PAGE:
Author Interview: Most downloaded paper in October 2020



PeerJ talked to Alejandro Berrio Escobar about his recently published article Positive selection within the genomes of SARS-CoV-2 and other Coronaviruses independent of impact on protein function”. This was PeerJ’s most downloaded article in October 2020.

Can you tell us a bit about yourself?

I am originally from Colombia and did my PhD at the University of Texas at Austin studying the evolution of monogamy and sexual fidelity in prairie voles. As a postdoc at Duke, I have been investigating the evolution of gene regulation in primates and sea urchins. Here, we developed and improved a method called adaptiPhy that can be used to detect regions of a genome with an excess of mutations relative to the rest of the genome. I am also interested in woodcarving, photography and flyfishing.

 Can you briefly explain the research you published in PeerJ?

We implemented our method to investigate what regions of the genome make SARS-CoV-2 different from other coronaviruses. And, as expected, we found strong signals of divergence or positive selection in the gene that encodes Spike. The region that binds to ACE2 receptor showed significant changes earlier during its evolution. But we also found a signal in two other genes that encode for Nsp4 and Nsp16. These two genes are important for modifying membranes in the infected cell and avoiding the cell’s immune system. Moreover, we found that the sequence and 3D structure of the proteins they encode didn’t change with respect to closely related viruses, the coronavirus infecting bats (RaTG13) and Pangolins from Guangdong-China.  Together, our results suggest that the changes that occurred in the SARS-CoV-2 genome may alter the structure of the RNA in a way that affects viral replication.  Our work offers some insight into the changes that occurred during the life cycle of the coronavirus and can offer novel therapeutic targets.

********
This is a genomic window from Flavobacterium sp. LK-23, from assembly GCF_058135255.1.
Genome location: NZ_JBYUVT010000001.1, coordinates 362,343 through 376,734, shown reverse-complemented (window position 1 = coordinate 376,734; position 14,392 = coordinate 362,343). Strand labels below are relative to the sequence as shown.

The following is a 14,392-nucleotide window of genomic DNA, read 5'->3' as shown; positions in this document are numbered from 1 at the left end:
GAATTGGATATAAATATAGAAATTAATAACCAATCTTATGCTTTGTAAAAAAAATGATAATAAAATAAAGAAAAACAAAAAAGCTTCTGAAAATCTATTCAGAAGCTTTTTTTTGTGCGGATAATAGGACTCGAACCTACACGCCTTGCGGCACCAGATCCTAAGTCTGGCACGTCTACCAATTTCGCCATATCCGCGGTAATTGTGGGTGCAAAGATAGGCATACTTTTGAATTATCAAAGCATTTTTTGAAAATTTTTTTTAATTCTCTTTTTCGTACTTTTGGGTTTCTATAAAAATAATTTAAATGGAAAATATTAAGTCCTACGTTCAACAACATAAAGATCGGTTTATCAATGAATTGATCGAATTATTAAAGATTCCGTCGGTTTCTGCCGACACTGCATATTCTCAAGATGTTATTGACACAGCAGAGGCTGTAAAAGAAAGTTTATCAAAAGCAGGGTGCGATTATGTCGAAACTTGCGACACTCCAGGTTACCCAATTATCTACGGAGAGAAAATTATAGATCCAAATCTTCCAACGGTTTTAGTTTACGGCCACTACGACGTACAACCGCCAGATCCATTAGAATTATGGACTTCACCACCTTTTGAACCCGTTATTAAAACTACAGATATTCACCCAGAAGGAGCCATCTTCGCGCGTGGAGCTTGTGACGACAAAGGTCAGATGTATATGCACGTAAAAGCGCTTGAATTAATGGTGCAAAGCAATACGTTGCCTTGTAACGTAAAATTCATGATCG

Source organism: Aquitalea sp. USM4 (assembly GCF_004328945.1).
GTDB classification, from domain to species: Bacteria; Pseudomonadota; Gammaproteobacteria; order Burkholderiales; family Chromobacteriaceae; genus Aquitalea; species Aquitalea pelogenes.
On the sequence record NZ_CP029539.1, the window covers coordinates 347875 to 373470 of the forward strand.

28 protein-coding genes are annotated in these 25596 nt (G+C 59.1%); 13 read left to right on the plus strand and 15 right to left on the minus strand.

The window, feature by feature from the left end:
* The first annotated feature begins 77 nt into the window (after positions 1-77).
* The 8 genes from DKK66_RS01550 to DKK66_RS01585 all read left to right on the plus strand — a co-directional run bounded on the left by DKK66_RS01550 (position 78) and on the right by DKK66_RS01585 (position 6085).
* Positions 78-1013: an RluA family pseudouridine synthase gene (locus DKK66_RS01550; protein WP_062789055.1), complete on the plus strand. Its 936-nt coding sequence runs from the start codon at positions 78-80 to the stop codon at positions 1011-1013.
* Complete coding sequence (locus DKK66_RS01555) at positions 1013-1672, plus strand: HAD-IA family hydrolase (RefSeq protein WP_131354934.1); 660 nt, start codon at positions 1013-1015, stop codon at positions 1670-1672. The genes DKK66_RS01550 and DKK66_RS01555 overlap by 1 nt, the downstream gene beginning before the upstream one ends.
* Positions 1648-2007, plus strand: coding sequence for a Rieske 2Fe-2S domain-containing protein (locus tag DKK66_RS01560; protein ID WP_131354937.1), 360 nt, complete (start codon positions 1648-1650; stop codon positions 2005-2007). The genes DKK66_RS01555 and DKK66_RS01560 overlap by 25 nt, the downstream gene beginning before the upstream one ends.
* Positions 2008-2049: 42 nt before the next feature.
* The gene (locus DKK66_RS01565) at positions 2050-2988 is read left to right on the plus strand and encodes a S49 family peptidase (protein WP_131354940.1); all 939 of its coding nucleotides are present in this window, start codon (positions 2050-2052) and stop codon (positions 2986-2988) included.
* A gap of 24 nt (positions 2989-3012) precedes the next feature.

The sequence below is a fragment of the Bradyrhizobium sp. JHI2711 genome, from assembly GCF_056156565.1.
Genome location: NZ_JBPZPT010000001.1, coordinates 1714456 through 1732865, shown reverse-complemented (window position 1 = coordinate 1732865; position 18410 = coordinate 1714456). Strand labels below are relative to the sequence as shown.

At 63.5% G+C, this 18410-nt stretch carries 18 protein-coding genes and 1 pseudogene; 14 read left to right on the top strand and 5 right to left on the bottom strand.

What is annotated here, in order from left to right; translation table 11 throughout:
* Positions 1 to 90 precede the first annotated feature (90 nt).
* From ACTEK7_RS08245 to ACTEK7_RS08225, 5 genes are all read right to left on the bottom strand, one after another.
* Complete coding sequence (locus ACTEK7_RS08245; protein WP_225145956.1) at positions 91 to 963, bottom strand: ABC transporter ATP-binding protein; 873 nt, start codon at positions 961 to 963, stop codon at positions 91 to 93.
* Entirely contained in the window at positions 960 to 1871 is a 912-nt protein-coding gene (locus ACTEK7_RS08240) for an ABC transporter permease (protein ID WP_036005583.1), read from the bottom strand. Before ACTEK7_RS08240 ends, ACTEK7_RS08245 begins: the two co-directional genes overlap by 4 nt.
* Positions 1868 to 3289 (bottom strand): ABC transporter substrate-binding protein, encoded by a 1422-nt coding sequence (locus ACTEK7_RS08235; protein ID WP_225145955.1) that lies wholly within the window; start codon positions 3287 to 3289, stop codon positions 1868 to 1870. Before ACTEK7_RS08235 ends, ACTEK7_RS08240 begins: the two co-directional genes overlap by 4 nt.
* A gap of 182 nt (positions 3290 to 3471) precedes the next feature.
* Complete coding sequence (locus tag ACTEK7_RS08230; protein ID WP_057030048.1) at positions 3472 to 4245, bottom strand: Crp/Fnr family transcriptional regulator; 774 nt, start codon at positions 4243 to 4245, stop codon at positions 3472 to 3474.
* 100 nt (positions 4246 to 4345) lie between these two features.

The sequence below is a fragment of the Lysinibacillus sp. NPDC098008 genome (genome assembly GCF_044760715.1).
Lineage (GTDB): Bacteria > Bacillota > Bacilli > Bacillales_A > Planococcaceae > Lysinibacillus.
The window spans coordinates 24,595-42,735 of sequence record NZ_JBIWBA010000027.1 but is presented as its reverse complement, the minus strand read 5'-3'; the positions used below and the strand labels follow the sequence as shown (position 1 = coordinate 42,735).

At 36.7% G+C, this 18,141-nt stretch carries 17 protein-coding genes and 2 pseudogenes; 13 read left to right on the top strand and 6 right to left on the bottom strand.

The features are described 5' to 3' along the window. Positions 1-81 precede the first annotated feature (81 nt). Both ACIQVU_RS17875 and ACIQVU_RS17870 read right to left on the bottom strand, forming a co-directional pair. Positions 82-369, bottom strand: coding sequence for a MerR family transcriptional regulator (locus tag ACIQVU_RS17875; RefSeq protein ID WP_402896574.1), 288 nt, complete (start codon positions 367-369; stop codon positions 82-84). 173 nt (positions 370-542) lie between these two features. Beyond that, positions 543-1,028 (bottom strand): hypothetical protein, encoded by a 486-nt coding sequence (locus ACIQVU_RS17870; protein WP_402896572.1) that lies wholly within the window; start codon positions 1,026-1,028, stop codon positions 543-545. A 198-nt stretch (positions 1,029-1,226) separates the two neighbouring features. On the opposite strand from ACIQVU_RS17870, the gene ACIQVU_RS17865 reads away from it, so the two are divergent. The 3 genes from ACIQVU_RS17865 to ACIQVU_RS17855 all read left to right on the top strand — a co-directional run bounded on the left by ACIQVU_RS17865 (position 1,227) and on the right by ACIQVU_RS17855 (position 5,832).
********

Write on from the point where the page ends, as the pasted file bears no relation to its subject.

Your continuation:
Do you have any anecdotes about this research?

In February 2020 we didn’t understand this new virus, and at the time it seemed very dark and mysterious. So we decided to use the tools we have to shed some light, but we didn’t have any funding. Despite not having any money, we were able to invest our times and expertise to bring a little bit of light into the knowledge of the novel coronavirus.

What kinds of lessons do you hope your readers take away from the research?

I hope readers will have a better understanding of what changes occurred during the evolution of the coronavirus that favor its jump from non-human species to us. But there are also many questions and mysteries to solve. For example, how different are the RNA structures of SARS-CoV-2 to its closer relatives? What are the biological implications of those changes?

How did you first hear about PeerJ, and what persuaded you to submit to us?

We learned that the Duke library has a program that covers the publishing costs for journals that take Open Access seriously. And knowing that PeerJ has a great reputation in multiple fields, the decision wasn’t hard. 

Do you have any comments about your overall experience with us?

During the peer review process,  the editor and reviewers provided great constructive criticism that really helped improve our research. Also, it was the fastest, kindest, and most transparent that I have ever experienced.

 How would you describe your experience of our submission/review process?

It was excellent.

Would you submit again, and would you recommend that your colleagues submit?


You can find more PeerJ author interviews here. View related research in PeerJ’s Coronaviruses and Viral Respiratory Infections collection.


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